Step 2 To stop the packet capture session on a selected interface, click Stop.

Step 3 To obtain a snapshot of the captured packets on the interface, click Get Capture Buffer.

Step 4 To show the capture buffer on the ingress interface, click Ingress.

Step 5 To show the capture buffer on the egress interface, click Egress.

Step 6 To clear the buffer on the device, click Clear Buffer on Device.

Step 7 To start the packet analysis application for analyzing the ingress capture or the egress capture specified in Tools > Preferences, click Launch Network Sniffer Application.

Step 8 To save the ingress and egress captures in either ASCII or PCAP format, click Save Captures.


Save Captures

To save the ingress and egress packet captures to ASCII or PCAP file format for further packet analysis, perform the following steps:


Step 1 To save the capture buffer in ASCII format, click ASCII.

Step 2 To save the capture buffer in PCAP format, click PCAP.

Step 3 To specify a file in which to save the ingress packet capture, click Save ingress capture.

Step 4 To specify a file in which to save the egress packet capture, click Save egress capture.


Sending an Administrator's Alert to Clientless SSL VPN Users

To send an alert message to clientless SSL VPN users (for example, about connection status), perform the following steps:


Step 1 In the main ASDM application window, choose Tools > Administrator's Alert Message to Clientless SSL VPN Users.

The Administrator's Alert Message to Clientless SSL VPN Users dialog box appears.

Step 2 Enter the new or edited alert content that you want to send, and then click Post Alert.

Step 3 To remove current alert content and enter new alert content, click Cancel Alert.


Saving an Internal Log Buffer to Flash

To save the internal log buffer to flash memory, perform the following steps:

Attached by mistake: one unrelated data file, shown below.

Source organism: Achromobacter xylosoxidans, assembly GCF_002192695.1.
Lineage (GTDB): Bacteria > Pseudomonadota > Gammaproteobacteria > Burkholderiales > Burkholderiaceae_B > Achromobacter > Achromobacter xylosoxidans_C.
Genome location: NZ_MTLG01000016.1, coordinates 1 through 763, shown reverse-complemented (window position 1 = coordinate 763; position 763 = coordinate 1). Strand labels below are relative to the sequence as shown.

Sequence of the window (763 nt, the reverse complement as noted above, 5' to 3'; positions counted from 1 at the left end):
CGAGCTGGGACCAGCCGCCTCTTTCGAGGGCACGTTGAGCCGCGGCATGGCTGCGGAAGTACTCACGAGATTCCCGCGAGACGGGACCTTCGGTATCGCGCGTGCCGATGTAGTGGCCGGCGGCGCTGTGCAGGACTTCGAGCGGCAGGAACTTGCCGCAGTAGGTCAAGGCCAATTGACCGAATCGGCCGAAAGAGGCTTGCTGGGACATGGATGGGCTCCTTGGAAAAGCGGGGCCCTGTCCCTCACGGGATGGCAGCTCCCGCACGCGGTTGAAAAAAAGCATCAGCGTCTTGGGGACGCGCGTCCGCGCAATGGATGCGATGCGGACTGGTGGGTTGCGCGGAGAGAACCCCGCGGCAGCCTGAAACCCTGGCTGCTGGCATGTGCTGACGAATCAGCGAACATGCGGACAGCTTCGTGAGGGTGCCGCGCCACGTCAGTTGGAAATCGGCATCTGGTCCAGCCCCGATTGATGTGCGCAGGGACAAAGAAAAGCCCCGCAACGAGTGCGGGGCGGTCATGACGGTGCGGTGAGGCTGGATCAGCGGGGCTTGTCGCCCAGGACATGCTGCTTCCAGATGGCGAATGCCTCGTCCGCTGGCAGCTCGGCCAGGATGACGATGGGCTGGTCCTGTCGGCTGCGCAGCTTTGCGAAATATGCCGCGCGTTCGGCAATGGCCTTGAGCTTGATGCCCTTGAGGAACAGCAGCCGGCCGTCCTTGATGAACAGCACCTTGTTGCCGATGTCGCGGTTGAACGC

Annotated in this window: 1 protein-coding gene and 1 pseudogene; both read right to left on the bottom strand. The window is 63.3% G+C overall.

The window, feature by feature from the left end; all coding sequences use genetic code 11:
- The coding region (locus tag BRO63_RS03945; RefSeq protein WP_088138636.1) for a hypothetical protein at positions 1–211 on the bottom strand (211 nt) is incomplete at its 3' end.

Step 1 In the main ASDM application window, choose File > Save Internal Log Buffer to Flash.

The Enter Log File Name dialog box appears.

Step 2 Choose the first option to save the log buffer with the default filename, LOG-YYYY-MM-DD-hhmmss.txt.

Step 3 Choose the second option to specify a filename for the log buffer.

Step 4 Enter the filename for the log buffer, and then click OK.


Viewing and Copying Logged Entries with the ASDM Java Console

You can use the ASDM Java console to view and copy logged entries in a text format, which can help you troubleshoot ASDM errors.

To access the ASDM Java Console, perform the following steps:


Step 1 In the main ASDM application window, choose Tools > ASDM Java Console.

Step 2 To show the virtual machine memory statistics, enter m in the console.

Step 3 To perform garbage collection, enter g in the console.

Step 4 To monitor memory usage, open the Windows Task Manager and double-click the asdm_launcher.exe file.


Note The maximum memory allocation allowed is 256 MB.



Monitoring Performance

To view ASA performance information in a graphical or tabular format, perform the following steps:


Step 1 In the ASDM main window, choose Monitoring > Properties > Connection Graphs > Perfmon.

Step 2 Select one or more entries from the Available Graphs list, then click Add to move them to the Selected Graphs list. To remove an entry from the Selected Graphs list, click Remove. The available options are the following:

AAA Perfmon—Displays the ASA AAA performance information.

Inspection Perfmon—Displays the ASA inspection performance information.

Web Perfmon—Displays the ASA web performance information, including URL access and URL server requests.

Connections Perfmon—Displays the ASA connections performance information.

Xlate Perfmon—Displays the ASA NAT performance information.

You can choose up to four types of statistics to show in one graph window. You can open multiple graph windows at the same time.

Step 3 To use an existing window title, select one from the drop-down list. To display graphs in a new window, enter a new window title in the Graph Window Title field.

Step 4 Click Show Graphs to view performance statistics in a new or updated graph window.